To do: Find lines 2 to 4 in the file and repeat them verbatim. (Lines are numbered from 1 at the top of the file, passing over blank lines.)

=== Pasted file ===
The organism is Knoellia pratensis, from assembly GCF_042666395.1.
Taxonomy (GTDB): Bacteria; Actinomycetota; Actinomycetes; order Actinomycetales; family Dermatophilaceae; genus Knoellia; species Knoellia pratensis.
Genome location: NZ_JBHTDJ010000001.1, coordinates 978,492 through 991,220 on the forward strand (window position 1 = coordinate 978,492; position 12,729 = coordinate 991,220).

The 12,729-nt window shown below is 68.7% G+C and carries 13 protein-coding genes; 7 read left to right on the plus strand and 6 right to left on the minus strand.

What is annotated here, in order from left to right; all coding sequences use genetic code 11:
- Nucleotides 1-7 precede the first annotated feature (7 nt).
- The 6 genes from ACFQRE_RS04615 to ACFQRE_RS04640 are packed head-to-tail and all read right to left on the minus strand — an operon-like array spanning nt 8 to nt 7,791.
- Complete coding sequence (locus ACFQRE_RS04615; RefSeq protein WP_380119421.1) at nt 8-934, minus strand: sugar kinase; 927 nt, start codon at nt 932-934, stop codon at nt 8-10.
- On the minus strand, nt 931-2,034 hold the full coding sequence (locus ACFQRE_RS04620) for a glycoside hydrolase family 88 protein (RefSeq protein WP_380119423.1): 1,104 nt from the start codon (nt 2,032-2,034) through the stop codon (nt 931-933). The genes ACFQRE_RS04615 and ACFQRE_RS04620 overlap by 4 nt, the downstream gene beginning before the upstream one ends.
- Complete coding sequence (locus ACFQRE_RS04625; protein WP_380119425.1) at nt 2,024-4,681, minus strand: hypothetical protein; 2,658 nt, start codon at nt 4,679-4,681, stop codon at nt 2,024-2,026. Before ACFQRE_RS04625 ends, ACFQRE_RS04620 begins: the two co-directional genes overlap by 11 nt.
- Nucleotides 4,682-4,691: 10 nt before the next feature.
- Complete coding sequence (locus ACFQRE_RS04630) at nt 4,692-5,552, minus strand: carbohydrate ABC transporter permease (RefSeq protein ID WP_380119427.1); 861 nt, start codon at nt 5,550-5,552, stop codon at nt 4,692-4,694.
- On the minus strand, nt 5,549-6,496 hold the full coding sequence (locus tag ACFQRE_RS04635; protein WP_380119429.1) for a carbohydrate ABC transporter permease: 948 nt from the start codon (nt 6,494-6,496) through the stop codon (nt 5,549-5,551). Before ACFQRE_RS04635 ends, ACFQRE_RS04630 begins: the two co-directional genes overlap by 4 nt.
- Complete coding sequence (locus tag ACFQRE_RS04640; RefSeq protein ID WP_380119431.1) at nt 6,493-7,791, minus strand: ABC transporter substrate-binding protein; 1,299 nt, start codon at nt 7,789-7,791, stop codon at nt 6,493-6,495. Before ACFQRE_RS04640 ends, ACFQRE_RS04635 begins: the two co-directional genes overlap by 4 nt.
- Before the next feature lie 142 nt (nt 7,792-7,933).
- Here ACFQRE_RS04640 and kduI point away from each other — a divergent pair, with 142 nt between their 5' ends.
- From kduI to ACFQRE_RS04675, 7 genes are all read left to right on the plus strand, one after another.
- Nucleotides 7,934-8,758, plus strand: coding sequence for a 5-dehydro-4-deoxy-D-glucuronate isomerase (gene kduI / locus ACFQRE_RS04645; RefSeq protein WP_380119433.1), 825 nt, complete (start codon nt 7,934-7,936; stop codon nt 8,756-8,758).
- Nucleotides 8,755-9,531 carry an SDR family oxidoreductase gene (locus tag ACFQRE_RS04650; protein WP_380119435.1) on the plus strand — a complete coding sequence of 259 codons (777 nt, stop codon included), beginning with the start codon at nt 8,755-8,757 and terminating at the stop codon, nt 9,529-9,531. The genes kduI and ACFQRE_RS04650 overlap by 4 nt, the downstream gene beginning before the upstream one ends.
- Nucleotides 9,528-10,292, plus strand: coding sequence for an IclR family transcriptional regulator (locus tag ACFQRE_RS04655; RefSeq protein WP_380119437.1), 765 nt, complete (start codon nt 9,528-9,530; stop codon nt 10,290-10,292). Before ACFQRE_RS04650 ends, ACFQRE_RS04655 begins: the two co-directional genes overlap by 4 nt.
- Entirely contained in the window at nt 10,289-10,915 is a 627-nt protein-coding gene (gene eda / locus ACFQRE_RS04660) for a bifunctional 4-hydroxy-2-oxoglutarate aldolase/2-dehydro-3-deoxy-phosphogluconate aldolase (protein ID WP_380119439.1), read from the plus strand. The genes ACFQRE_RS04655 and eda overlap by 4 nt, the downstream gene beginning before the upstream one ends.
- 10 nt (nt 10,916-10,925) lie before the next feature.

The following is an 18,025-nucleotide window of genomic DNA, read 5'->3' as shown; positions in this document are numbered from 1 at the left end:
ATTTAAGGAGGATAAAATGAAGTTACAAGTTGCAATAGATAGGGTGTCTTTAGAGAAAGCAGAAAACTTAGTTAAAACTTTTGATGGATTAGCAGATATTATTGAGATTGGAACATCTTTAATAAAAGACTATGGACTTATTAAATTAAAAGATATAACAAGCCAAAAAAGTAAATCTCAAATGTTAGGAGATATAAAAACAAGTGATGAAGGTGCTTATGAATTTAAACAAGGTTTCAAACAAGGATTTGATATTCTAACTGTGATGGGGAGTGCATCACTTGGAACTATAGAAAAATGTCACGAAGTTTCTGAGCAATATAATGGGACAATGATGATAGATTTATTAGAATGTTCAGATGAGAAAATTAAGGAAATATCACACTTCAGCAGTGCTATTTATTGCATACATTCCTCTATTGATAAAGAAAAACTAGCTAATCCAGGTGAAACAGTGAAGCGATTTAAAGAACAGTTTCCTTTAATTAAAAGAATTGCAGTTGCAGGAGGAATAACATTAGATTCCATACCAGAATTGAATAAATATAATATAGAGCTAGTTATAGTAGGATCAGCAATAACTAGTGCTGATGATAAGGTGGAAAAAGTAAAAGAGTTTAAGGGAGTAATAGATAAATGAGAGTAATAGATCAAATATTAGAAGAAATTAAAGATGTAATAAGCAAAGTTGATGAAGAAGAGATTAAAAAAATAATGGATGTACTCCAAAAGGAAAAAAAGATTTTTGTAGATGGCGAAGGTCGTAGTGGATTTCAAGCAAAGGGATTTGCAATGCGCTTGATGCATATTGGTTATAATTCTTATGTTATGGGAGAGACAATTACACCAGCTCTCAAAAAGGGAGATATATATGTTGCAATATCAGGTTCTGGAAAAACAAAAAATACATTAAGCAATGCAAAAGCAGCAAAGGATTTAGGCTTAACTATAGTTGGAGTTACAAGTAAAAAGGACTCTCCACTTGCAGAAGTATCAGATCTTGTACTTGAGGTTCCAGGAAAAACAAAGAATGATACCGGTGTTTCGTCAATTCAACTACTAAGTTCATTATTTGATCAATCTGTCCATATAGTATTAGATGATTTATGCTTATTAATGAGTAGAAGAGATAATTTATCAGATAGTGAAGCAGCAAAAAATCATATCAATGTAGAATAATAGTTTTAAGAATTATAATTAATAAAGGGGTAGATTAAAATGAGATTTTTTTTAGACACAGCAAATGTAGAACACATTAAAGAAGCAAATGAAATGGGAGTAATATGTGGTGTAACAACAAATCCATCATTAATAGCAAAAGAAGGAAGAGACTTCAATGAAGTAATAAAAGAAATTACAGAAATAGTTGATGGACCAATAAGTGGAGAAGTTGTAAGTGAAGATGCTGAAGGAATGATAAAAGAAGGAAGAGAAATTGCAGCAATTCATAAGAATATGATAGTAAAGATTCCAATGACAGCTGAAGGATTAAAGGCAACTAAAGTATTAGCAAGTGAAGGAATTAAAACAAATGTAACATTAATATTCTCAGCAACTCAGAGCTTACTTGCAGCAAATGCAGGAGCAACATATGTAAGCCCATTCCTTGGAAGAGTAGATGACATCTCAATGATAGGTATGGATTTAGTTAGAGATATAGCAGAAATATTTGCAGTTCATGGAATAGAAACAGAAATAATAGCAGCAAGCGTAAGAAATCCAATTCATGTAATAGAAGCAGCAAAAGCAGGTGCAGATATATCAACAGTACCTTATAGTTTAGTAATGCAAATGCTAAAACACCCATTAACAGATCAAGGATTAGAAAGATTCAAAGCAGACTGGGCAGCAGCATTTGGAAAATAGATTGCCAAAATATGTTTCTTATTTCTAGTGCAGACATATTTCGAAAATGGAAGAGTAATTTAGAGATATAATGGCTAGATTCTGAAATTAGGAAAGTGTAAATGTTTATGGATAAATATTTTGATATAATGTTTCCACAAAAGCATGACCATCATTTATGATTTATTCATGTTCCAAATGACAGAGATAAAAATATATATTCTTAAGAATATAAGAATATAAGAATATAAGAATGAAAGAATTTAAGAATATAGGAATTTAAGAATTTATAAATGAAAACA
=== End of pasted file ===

Taxonomy (GTDB): Bacteria; Actinomycetota; Actinomycetes; order Actinomycetales; family Dermatophilaceae; genus Knoellia; species Knoellia pratensis.
Genome location: NZ_JBHTDJ010000001.1, coordinates 978,492 through 991,220 on the forward strand (window position 1 = coordinate 978,492; position 12,729 = coordinate 991,220).

The 12,729-nt window shown below is 68.7% G+C and carries 13 protein-coding genes; 7 read left to right on the plus strand and 6 right to left on the minus strand.